Jupiter

JovianGioveplanet Jupiter
At 4821 km in diameter, Callisto has about 99% the diameter of the planet Mercury but only about a third of its mass. It is the fourth Galilean moon of Jupiter by distance, with an orbital radius of about 1883000 km.
It was Marius's names for the four major moons, however, that stuck—Io, Europa, Ganymede and Callisto.

Galilean moons

Galilean satellitesGalilean moonmoons of Jupiter
At 4821 km in diameter, Callisto has about 99% the diameter of the planet Mercury but only about a third of its mass. It is the fourth Galilean moon of Jupiter by distance, with an orbital radius of about 1883000 km.
The Galilean moons (or Galilean satellites) are the four largest moons of Jupiter—Io, Europa, Ganymede, and Callisto.

Lofn (crater)

Lofn
Many fresh impact craters like Lofn also show enrichment in carbon dioxide.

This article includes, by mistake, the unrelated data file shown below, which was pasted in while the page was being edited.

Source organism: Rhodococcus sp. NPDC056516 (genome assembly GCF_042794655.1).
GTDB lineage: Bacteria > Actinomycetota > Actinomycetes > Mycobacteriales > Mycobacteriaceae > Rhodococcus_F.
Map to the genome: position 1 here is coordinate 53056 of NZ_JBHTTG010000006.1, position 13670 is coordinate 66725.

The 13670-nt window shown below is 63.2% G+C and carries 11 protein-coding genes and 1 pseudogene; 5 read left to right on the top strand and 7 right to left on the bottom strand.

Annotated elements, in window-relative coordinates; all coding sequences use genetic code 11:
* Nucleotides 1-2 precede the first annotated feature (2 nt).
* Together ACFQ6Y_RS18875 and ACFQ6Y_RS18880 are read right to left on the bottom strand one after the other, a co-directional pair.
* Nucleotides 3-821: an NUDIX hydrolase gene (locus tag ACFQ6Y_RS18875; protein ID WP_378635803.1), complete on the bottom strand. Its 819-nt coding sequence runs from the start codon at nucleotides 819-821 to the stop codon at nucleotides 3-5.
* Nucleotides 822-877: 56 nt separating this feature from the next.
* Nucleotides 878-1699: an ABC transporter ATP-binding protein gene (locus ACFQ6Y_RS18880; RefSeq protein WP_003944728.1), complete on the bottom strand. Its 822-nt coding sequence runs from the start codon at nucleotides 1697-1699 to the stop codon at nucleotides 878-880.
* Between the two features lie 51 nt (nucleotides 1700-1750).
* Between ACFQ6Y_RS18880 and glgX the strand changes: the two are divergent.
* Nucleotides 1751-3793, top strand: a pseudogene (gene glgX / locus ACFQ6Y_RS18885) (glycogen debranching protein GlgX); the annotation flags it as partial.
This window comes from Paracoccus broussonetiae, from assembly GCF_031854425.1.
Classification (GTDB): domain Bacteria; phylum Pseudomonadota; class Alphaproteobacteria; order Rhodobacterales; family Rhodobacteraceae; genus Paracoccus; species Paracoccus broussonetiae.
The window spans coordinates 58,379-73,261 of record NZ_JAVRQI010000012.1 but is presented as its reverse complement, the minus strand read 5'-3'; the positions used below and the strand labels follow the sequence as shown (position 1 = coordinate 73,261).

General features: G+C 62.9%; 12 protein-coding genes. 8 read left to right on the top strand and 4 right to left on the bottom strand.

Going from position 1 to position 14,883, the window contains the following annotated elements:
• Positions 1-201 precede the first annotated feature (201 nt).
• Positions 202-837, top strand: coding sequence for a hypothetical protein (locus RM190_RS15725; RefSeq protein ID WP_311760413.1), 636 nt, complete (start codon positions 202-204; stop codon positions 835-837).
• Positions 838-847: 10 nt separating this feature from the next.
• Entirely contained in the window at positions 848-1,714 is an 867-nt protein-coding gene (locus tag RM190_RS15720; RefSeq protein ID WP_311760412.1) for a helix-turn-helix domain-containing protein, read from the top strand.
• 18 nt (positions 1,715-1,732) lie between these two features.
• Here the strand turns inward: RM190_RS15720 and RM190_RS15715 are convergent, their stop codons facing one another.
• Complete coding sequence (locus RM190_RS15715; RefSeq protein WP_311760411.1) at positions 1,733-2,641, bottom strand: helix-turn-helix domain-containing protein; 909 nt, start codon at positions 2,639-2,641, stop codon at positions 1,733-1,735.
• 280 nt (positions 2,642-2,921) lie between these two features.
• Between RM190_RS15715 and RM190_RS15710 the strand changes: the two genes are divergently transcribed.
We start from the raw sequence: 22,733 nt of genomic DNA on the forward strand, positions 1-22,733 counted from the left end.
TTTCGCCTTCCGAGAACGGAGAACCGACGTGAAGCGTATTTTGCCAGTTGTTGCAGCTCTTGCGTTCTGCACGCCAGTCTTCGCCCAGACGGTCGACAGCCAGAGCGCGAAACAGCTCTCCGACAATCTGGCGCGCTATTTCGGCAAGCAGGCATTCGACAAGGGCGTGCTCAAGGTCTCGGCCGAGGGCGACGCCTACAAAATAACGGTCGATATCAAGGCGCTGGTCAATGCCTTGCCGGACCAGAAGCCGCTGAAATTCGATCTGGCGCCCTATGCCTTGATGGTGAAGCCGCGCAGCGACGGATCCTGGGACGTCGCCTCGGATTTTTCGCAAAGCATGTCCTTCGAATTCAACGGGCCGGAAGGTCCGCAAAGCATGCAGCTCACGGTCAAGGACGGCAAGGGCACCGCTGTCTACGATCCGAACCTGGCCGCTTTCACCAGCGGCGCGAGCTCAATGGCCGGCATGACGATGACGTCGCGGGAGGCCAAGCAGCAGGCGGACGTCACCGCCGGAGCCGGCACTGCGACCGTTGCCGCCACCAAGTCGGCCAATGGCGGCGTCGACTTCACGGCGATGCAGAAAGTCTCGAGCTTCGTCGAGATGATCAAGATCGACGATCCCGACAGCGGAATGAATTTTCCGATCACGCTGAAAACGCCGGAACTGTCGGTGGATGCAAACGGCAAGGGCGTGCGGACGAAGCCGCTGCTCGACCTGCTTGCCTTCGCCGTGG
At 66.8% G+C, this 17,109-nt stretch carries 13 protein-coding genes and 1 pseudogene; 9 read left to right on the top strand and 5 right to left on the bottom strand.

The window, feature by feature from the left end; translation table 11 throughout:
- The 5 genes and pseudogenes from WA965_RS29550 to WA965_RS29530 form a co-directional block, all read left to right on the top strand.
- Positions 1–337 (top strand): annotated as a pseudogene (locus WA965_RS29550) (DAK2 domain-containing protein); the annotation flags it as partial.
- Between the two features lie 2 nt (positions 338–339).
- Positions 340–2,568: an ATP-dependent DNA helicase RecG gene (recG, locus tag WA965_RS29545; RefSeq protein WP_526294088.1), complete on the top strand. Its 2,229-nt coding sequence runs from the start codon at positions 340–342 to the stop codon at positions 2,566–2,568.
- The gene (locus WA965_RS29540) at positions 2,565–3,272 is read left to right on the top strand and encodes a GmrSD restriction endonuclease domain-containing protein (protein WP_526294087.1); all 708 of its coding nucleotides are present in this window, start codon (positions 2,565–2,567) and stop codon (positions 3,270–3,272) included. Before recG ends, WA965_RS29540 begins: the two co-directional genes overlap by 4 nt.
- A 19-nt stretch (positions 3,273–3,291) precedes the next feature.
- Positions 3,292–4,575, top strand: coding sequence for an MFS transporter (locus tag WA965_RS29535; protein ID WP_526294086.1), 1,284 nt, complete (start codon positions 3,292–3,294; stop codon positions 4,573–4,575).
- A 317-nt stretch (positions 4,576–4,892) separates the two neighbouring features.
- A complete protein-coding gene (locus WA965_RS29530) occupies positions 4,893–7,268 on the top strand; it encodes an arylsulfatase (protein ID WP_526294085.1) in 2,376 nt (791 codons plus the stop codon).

Lofn is a large relatively young impact crater on Jupiter's Galilean satellite Callisto.

Orbital resonance

1:1 resonanceresonancemean-motion resonance
It is not in an orbital resonance like the three other Galilean satellites—Io, Europa, and Ganymede—and is thus not appreciably tidally heated.

Sulfur dioxide

sulphur dioxideSO 2 SO2
The analysis of high-resolution, near-infrared and UV spectra obtained by the Galileo spacecraft and from the ground has revealed various non-ice materials: magnesium- and iron-bearing hydrated silicates, carbon dioxide, sulfur dioxide, and possibly ammonia and various organic compounds.
As an ice, it is thought to exist in abundance on the Galilean moons—as subliming ice or frost on the trailing hemisphere of Io, and in the crust and mantle of Europa, Ganymede, and Callisto, possibly also in liquid form and readily reacting with water.

Pioneer 11

11PioneerPioneer Saturn
Various space probes from Pioneers 10 and 11 to Galileo and Cassini have studied Callisto.
The probe obtained detailed images of the Great Red Spot, transmitted the first images of the immense polar regions, and determined the mass of Jupiter's moon Callisto.

Ocean

marineoceansmaritime
Investigation by the Galileo spacecraft revealed that Callisto may have a small silicate core and possibly a subsurface ocean of liquid water at depths greater than 100 km.